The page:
Stuart Eizenstat

Former Special Representative for the President

and Secretary of State on Holocaust Issues

Washington, D.C.

Howard Earned Award

Opinion writer Geoffrey Brahm Levey is certainly entitled to criticize the decision by the American Jewish Committee to award the American Liberties Medallion to Australian Prime Minister John Howard (“Honoring Australia for Misguided Policies,” June 25). But he is not entitled to his own facts.

While a detailed examination of the complexities of Australian domestic politics is not possible here, the issues on which Levey condemns Howard are certainly not as straightforward as he maintains. For example, the Australian position on mandatory detention of unauthorized immigrants was instituted by the Labor opposition when it was in government, and it is still shared by both parties. Immigration intake, however, has risen under Howard — this year by 30%. Australian multiculturalism, which relies on balancing rights and responsibilities, is arguably stronger than ever.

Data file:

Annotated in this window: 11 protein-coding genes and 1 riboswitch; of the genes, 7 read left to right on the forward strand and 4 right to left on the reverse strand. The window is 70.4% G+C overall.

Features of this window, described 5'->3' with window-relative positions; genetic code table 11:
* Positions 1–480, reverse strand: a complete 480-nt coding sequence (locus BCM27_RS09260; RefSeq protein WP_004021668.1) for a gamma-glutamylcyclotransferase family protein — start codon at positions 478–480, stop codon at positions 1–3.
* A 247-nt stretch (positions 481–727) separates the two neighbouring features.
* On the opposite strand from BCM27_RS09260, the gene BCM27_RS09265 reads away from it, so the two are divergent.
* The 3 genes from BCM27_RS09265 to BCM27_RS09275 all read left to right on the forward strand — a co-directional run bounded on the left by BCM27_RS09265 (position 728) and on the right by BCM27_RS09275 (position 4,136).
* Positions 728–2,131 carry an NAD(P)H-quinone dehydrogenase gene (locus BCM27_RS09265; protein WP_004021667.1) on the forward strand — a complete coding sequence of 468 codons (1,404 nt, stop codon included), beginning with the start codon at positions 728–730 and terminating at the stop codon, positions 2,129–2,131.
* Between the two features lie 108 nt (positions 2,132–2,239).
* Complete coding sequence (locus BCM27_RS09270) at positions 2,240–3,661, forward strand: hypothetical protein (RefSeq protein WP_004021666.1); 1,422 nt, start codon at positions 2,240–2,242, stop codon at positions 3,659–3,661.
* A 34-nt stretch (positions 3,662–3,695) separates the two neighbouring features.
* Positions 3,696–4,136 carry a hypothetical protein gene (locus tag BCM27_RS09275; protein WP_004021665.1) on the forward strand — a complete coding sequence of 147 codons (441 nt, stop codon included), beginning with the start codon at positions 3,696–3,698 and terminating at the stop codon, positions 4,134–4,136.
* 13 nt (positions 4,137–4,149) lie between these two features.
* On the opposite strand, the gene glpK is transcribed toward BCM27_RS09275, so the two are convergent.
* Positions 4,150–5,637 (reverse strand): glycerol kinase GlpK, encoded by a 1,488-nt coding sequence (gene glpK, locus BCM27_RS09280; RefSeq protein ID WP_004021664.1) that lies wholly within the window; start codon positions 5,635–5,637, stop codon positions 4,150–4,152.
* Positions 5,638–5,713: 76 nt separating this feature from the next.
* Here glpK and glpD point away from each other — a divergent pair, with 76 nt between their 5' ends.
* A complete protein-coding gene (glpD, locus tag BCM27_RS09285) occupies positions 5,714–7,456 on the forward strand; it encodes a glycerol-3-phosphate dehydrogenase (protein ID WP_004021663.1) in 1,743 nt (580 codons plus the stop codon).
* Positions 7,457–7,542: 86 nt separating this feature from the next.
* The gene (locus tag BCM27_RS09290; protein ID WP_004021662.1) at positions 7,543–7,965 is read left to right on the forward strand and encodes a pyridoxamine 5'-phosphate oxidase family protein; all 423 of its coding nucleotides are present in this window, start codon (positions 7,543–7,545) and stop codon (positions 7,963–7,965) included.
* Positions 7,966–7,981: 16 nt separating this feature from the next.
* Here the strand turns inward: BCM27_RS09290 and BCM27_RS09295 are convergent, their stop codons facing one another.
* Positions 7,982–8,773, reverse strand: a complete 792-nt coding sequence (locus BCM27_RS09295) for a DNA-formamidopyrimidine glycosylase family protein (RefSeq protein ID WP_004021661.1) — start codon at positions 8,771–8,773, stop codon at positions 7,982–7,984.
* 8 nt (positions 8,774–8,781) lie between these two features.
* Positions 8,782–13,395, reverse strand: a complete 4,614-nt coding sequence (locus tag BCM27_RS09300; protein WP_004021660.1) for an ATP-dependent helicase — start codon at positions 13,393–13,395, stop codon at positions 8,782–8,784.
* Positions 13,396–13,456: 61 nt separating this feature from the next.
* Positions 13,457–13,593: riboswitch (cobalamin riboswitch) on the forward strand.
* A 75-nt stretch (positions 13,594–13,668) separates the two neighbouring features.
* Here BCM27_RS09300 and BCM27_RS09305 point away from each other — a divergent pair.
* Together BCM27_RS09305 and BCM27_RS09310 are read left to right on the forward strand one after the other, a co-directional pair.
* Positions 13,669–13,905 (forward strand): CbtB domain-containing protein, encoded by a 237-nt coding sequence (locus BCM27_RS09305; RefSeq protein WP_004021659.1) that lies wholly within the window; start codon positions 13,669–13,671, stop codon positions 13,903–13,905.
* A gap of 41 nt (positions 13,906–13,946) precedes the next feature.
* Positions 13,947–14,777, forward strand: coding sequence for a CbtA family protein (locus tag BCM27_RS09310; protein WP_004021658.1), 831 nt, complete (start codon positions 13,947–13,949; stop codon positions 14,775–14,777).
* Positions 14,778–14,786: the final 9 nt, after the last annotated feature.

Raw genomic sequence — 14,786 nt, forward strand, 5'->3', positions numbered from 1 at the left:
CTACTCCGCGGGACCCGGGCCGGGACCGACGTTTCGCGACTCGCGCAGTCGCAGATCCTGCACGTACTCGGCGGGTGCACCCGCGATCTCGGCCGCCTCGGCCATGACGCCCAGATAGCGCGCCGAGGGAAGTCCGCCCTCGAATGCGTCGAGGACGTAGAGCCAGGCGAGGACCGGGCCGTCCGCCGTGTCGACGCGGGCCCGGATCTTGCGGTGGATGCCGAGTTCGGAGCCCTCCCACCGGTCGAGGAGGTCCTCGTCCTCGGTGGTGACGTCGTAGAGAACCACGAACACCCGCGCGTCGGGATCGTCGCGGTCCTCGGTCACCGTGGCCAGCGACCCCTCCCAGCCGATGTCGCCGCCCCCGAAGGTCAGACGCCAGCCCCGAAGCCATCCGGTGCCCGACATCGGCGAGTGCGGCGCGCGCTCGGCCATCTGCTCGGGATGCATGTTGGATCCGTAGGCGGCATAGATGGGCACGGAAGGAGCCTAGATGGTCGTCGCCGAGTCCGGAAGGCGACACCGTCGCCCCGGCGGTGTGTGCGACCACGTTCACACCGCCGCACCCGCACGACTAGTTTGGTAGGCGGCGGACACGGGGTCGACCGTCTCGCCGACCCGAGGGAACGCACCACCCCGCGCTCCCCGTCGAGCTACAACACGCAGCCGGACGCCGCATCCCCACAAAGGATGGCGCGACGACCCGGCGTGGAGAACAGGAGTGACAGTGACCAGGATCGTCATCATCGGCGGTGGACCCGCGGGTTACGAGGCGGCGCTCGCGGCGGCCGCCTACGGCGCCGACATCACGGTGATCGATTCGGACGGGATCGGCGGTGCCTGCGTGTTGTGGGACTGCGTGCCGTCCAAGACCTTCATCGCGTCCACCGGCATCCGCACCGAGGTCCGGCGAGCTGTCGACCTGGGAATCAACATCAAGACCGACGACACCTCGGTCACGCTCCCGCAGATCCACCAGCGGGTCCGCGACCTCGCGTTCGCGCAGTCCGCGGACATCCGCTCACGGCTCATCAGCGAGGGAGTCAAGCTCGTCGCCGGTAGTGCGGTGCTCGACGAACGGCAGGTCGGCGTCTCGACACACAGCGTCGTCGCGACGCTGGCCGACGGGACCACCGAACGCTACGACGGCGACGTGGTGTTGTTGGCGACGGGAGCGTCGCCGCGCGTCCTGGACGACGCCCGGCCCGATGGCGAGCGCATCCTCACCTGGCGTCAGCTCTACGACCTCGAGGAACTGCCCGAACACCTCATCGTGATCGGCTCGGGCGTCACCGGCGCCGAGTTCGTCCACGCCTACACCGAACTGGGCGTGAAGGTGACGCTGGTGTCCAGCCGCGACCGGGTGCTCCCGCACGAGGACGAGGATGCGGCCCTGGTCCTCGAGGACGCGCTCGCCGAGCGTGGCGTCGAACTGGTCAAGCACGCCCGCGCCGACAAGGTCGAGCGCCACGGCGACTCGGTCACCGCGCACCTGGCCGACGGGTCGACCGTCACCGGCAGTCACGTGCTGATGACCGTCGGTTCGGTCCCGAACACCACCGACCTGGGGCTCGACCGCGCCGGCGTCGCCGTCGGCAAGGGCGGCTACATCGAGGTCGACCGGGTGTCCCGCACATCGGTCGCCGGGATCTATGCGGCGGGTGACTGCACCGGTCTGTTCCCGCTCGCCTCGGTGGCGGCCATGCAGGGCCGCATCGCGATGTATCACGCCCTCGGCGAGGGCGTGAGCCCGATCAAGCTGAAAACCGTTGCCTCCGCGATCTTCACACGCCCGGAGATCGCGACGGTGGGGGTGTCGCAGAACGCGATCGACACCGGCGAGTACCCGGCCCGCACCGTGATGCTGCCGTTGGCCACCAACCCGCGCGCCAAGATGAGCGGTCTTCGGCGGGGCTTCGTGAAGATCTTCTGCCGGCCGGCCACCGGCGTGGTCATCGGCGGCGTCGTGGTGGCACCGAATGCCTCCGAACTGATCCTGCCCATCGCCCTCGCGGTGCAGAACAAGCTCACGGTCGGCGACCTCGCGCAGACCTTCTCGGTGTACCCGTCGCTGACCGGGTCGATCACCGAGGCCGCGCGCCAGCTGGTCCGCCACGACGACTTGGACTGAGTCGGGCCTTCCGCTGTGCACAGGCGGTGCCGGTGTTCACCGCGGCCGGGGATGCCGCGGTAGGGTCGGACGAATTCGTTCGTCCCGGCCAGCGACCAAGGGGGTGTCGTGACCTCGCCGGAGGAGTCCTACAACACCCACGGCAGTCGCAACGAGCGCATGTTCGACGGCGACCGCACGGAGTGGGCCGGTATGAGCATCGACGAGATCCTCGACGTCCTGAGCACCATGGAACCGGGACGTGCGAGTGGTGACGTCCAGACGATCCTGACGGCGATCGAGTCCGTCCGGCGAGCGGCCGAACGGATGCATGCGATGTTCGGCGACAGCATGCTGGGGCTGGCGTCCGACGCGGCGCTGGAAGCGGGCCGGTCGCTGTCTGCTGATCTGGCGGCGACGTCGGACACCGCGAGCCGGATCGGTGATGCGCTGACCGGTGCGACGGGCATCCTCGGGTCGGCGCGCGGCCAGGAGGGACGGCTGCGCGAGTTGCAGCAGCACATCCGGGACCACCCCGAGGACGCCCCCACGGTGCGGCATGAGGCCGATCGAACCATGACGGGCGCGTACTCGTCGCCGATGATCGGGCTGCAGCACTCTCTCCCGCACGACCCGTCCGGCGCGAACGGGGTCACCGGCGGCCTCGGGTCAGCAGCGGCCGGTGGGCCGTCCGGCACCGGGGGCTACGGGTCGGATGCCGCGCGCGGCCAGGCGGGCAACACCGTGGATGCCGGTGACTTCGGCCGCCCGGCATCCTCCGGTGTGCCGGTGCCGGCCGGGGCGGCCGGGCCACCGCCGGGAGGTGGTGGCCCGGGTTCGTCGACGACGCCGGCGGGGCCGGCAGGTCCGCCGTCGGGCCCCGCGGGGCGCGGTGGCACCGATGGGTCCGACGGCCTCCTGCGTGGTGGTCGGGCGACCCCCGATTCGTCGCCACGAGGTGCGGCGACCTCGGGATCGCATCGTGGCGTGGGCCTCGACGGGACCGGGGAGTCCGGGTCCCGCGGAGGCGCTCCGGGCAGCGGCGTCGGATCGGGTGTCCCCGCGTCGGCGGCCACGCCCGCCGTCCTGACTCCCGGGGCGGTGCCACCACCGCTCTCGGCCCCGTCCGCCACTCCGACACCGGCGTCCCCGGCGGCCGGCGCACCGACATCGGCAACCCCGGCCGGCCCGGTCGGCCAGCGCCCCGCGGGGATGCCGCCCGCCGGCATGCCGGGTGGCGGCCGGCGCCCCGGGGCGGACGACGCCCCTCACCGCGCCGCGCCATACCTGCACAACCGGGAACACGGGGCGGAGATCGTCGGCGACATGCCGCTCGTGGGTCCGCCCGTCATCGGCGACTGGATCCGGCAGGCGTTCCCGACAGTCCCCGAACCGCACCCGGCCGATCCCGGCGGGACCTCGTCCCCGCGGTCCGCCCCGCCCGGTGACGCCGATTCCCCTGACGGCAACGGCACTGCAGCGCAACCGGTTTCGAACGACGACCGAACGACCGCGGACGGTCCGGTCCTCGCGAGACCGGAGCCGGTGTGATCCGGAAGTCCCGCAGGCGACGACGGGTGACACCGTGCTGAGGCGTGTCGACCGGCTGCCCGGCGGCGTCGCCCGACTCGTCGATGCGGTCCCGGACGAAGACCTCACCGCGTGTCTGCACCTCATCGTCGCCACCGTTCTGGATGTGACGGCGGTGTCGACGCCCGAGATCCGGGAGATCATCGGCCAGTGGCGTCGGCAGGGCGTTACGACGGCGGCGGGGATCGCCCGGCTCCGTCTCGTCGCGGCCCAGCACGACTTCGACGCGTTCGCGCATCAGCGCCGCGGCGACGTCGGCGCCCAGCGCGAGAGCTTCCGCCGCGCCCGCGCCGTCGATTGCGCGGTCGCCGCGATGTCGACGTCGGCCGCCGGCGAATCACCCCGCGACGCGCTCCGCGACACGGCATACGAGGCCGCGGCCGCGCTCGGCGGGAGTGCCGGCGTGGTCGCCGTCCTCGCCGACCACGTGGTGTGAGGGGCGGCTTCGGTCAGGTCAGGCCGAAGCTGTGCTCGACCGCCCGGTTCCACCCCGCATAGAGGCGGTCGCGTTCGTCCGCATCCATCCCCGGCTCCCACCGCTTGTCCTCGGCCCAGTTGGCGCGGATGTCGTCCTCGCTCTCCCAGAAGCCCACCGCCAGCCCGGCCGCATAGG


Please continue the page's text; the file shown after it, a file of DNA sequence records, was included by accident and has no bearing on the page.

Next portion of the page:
More could be done in relation to war crimes investigations, but this government has made significant positive changes to the law to enable suspected war criminals to be extradited to their countries of origin for trial. Despite domestic debates about funding specifics, the Australian public and private education systems, both government funded, remain among the best in the world, including our community’s extensive network of Jewish day schools.

Contrary to Levey’s comments about the Australia/Israel & Jewish Affairs Council, we are entirely bipartisan and mainstream in our makeup and activities: There are directors, editorial board members and employees who are members of or affiliated with both major parties. Also contrary to Levey’s assertions, the two of us have strong ties to both sides of politics in Australia and in Israel, but are “activists” in neither.

We are flattered that Levey believes we are sufficiently influential to convince our associates in the AJCommittee to award its highest honor to whomever we recommend, but this is simply not the case.